Alone But Not Alone

Last week, a client said “I have been so lonely during this pandemic. The isolation and stay-at-home orders have made me feel so alone.” I can feel the loneliness she was talking about, and even more, I can understand it because I have felt it too. I believe we all have; it is universal to all who have been going through the covid-19 pandemic.

Last year, when the pandemic started, I was thinking about what types of mental health threats would be involved in a pandemic. Besides anxiety, phobia, bereavement and death were all on the list. When the pandemic hit hard, I realized that loneliness was actually a big risk as well.

When we think about loneliness, it could be concrete (“do I have friends”), existential (“do I mean anything to anyone”), or societal (“do I belong to a group?). COVID-19 raised another type of loneliness where mental isolation is involved, even with those close to you. Some couples have conflicts about how strictly they should interact with others—whether it is appropriate to go out dining or invite friends onto a patio—leading to discrepancies in their values and beliefs. Some couples spend more time together in a limited space that they begin to fight more, leading to emotional disconnection from each other. There are times when differences in opinions about the pandemic have driven close friends apart, leaving people feeling like they’ve lost a friend or a relationship.

Despite loneliness being such a big mental health threat now more than before, I also see that there is something different about loneliness during COVID-19. I believe that this loneliness has the potential to be unifying. As loneliness is a universal experience of COVID-19, everyone can understand what feeling isolated and disconnected is like. No one is alone in feeling lonely, and we are all connected in this way. Also, even though opportunities to meet new people and attend events have diminished, we get the chance to strengthen old relationships or even revisit lost friendships by reaching out and checking-in about how their lives have been impacted by COVID.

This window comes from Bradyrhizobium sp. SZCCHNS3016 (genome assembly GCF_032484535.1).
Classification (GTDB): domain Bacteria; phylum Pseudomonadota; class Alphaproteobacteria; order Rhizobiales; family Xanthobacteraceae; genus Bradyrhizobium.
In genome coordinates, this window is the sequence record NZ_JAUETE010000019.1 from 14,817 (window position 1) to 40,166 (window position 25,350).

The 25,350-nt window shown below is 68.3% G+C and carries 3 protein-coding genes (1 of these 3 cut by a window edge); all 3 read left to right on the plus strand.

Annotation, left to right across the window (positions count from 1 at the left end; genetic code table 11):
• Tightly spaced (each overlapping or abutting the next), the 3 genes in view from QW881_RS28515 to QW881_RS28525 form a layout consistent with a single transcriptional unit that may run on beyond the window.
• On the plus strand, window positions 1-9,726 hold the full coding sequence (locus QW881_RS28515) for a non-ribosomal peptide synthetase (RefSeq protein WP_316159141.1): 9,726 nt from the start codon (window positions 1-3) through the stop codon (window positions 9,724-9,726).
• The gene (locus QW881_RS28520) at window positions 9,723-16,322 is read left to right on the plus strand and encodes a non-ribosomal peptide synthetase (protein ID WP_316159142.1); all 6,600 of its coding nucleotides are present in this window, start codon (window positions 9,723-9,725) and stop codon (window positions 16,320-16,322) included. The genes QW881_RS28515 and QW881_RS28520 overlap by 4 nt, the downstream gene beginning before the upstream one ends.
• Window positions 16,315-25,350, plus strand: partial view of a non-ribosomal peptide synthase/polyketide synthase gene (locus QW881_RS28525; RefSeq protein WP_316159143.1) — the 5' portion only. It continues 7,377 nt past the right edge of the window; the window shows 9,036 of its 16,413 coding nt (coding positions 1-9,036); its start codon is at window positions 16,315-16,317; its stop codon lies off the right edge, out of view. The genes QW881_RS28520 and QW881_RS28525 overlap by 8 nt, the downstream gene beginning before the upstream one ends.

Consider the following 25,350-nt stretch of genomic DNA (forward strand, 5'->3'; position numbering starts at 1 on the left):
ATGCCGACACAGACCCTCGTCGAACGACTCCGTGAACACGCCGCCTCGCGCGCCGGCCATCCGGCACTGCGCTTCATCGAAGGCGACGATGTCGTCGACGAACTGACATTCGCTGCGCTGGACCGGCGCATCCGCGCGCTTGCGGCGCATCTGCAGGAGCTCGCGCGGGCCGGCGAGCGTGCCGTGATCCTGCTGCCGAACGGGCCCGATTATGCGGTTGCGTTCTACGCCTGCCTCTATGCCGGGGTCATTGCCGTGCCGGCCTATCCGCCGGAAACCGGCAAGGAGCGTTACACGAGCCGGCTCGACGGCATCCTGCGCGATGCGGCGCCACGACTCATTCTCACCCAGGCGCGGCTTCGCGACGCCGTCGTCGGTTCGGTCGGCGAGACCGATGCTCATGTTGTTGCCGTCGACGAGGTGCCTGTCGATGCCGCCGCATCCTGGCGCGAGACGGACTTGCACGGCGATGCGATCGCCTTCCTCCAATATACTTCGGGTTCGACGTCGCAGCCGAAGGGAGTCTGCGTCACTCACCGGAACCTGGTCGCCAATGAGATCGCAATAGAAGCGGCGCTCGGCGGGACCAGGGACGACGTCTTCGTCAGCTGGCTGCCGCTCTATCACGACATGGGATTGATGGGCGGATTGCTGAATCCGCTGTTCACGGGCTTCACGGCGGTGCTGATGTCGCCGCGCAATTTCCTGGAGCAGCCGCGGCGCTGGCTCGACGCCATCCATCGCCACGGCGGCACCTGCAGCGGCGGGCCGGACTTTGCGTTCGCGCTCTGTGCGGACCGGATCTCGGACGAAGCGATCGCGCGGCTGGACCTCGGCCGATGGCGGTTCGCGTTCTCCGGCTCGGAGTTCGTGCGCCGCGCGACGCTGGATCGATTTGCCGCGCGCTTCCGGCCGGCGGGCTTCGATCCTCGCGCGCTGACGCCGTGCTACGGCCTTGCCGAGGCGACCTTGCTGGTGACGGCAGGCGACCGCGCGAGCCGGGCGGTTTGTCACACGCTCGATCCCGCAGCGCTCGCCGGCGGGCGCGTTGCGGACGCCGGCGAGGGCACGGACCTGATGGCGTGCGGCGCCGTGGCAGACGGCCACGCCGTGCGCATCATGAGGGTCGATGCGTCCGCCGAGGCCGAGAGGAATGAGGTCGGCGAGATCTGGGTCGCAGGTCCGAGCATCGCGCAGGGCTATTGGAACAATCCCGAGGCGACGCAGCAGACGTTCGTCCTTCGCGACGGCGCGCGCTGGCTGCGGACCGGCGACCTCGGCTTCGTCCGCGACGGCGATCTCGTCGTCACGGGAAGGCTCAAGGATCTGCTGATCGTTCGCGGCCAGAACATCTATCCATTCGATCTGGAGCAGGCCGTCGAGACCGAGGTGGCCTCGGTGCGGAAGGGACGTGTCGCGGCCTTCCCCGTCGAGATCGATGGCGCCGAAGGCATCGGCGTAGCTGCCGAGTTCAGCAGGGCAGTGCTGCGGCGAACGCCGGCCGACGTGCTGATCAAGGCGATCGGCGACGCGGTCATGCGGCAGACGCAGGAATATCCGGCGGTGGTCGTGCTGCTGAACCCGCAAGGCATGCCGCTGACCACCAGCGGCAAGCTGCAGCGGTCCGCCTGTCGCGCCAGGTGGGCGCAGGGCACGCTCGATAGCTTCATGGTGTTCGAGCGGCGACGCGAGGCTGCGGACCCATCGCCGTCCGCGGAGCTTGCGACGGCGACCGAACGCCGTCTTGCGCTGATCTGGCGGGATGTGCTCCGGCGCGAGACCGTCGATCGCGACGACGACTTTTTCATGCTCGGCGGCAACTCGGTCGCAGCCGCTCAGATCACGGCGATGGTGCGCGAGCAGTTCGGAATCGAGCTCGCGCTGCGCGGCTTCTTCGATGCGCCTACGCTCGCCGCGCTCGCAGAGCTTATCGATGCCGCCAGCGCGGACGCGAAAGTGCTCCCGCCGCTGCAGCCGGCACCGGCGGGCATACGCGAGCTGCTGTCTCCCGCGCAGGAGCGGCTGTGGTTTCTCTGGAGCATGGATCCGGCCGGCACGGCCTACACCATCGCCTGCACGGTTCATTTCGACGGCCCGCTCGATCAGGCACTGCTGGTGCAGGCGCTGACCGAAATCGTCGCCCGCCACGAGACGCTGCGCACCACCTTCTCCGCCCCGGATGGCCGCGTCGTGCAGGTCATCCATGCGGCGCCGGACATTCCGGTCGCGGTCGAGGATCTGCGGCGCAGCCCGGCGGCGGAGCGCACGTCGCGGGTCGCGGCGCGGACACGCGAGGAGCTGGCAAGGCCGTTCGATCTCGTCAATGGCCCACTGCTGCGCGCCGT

I believe that a lot of people are feeling the same loneliness as that client from last week had described. I hope that one good thing that can come out of this pandemic is allowing people to think about social interactions they are and are not having, and how to maintain it. I also hope that it will remind us of how connected we are, even when we are feeling alone.

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